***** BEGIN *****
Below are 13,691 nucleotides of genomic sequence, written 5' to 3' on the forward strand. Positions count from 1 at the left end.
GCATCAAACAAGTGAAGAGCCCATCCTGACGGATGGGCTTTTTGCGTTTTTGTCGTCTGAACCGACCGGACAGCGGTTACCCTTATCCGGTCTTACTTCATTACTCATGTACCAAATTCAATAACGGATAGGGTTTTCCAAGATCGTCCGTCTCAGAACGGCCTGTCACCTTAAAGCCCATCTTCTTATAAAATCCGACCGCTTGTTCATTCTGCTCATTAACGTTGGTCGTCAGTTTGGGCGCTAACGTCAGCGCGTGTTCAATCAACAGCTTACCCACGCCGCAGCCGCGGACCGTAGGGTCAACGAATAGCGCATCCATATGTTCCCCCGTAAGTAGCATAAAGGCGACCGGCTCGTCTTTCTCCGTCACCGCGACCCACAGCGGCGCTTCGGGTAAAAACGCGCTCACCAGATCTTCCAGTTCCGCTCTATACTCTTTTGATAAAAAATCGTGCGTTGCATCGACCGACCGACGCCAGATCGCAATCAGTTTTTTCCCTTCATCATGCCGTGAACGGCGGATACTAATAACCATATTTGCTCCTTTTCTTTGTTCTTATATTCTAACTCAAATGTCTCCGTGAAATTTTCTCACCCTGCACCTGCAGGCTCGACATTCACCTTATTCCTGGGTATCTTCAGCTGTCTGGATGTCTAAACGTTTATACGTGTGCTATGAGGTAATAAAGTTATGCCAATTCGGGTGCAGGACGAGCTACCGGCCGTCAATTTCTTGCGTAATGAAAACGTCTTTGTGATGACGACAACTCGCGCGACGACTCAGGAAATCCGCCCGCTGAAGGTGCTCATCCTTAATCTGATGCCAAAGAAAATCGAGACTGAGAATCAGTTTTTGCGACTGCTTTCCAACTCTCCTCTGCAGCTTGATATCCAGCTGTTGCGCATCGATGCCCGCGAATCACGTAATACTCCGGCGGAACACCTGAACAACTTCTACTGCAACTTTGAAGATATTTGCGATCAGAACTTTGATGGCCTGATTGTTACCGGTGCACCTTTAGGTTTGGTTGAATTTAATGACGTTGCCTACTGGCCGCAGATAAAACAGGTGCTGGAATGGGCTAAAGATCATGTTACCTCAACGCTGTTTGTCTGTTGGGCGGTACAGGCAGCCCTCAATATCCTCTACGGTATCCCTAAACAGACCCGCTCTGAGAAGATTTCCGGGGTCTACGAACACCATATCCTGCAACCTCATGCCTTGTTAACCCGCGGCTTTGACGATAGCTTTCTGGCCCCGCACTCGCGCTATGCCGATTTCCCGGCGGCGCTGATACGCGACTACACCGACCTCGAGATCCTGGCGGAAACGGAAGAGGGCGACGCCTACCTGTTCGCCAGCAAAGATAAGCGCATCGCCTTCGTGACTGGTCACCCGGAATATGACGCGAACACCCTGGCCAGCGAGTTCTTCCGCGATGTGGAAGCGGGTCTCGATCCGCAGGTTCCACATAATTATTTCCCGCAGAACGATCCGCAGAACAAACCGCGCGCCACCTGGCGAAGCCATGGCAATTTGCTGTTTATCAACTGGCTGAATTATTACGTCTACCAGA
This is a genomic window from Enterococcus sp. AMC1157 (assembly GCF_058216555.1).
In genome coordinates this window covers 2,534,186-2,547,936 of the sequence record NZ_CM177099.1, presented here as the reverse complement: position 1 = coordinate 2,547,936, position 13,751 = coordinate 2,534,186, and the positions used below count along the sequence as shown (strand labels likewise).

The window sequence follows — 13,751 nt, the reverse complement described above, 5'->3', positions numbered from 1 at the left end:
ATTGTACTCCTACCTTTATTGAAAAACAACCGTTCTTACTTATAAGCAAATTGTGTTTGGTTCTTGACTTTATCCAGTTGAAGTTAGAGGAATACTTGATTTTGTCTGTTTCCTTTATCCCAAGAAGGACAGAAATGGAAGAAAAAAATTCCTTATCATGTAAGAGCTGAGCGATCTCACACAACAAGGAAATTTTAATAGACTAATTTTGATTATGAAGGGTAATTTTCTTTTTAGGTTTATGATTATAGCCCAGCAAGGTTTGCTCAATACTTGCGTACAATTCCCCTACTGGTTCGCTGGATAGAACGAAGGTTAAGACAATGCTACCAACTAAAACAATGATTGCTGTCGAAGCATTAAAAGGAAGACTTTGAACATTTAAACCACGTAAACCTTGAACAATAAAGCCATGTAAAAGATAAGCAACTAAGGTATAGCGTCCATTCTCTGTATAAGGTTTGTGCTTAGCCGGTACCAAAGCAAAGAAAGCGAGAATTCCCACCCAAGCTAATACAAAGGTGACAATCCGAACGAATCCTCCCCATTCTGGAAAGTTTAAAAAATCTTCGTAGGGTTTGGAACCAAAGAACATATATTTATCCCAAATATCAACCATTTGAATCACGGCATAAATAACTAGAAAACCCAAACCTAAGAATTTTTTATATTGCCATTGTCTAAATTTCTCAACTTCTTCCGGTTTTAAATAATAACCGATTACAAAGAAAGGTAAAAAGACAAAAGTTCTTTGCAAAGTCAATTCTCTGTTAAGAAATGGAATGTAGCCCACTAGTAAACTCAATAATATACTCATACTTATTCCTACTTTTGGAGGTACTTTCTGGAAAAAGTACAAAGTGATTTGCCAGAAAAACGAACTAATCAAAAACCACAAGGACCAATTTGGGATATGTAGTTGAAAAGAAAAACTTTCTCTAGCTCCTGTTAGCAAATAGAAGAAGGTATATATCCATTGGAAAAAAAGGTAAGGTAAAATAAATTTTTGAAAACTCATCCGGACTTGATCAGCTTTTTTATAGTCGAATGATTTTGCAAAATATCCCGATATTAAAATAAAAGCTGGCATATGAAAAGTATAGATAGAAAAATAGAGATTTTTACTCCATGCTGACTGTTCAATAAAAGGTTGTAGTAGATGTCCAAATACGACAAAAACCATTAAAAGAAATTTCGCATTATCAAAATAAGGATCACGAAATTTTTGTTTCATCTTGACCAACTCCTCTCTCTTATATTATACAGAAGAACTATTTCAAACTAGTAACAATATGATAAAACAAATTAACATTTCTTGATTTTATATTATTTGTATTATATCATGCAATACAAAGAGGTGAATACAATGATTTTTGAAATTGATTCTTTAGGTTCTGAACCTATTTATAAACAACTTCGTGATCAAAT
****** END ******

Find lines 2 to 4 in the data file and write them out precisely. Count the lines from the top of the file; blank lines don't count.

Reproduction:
GCATCAAACAAGTGAAGAGCCCATCCTGACGGATGGGCTTTTTGCGTTTTTGTCGTCTGAACCGACCGGACAGCGGTTACCCTTATCCGGTCTTACTTCATTACTCATGTACCAAATTCAATAACGGATAGGGTTTTCCAAGATCGTCCGTCTCAGAACGGCCTGTCACCTTAAAGCCCATCTTCTTATAAAATCCGACCGCTTGTTCATTCTGCTCATTAACGTTGGTCGTCAGTTTGGGCGCTAACGTCAGCGCGTGTTCAATCAACAGCTTACCCACGCCGCAGCCGCGGACCGTAGGGTCAACGAATAGCGCATCCATATGTTCCCCCGTAAGTAGCATAAAGGCGACCGGCTCGTCTTTCTCCGTCACCGCGACCCACAGCGGCGCTTCGGGTAAAAACGCGCTCACCAGATCTTCCAGTTCCGCTCTATACTCTTTTGATAAAAAATCGTGCGTTGCATCGACCGACCGACGCCAGATCGCAATCAGTTTTTTCCCTTCATCATGCCGTGAACGGCGGATACTAATAACCATATTTGCTCCTTTTCTTTGTTCTTATATTCTAACTCAAATGTCTCCGTGAAATTTTCTCACCCTGCACCTGCAGGCTCGACATTCACCTTATTCCTGGGTATCTTCAGCTGTCTGGATGTCTAAACGTTTATACGTGTGCTATGAGGTAATAAAGTTATGCCAATTCGGGTGCAGGACGAGCTACCGGCCGTCAATTTCTTGCGTAATGAAAACGTCTTTGTGATGACGACAACTCGCGCGACGACTCAGGAAATCCGCCCGCTGAAGGTGCTCATCCTTAATCTGATGCCAAAGAAAATCGAGACTGAGAATCAGTTTTTGCGACTGCTTTCCAACTCTCCTCTGCAGCTTGATATCCAGCTGTTGCGCATCGATGCCCGCGAATCACGTAATACTCCGGCGGAACACCTGAACAACTTCTACTGCAACTTTGAAGATATTTGCGATCAGAACTTTGATGGCCTGATTGTTACCGGTGCACCTTTAGGTTTGGTTGAATTTAATGACGTTGCCTACTGGCCGCAGATAAAACAGGTGCTGGAATGGGCTAAAGATCATGTTACCTCAACGCTGTTTGTCTGTTGGGCGGTACAGGCAGCCCTCAATATCCTCTACGGTATCCCTAAACAGACCCGCTCTGAGAAGATTTCCGGGGTCTACGAACACCATATCCTGCAACCTCATGCCTTGTTAACCCGCGGCTTTGACGATAGCTTTCTGGCCCCGCACTCGCGCTATGCCGATTTCCCGGCGGCGCTGATACGCGACTACACCGACCTCGAGATCCTGGCGGAAACGGAAGAGGGCGACGCCTACCTGTTCGCCAGCAAAGATAAGCGCATCGCCTTCGTGACTGGTCACCCGGAATATGACGCGAACACCCTGGCCAGCGAGTTCTTCCGCGATGTGGAAGCGGGTCTCGATCCGCAGGTTCCACATAATTATTTCCCGCAGAACGATCCGCAGAACAAACCGCGCGCCACCTGGCGAAGCCATGGCAATTTGCTGTTTATCAACTGGCTGAATTATTACGTCTACCAGA
This is a genomic window from Enterococcus sp. AMC1157 (assembly GCF_058216555.1).
In genome coordinates this window covers 2,534,186-2,547,936 of the sequence record NZ_CM177099.1, presented here as the reverse complement: position 1 = coordinate 2,547,936, position 13,751 = coordinate 2,534,186, and the positions used below count along the sequence as shown (strand labels likewise).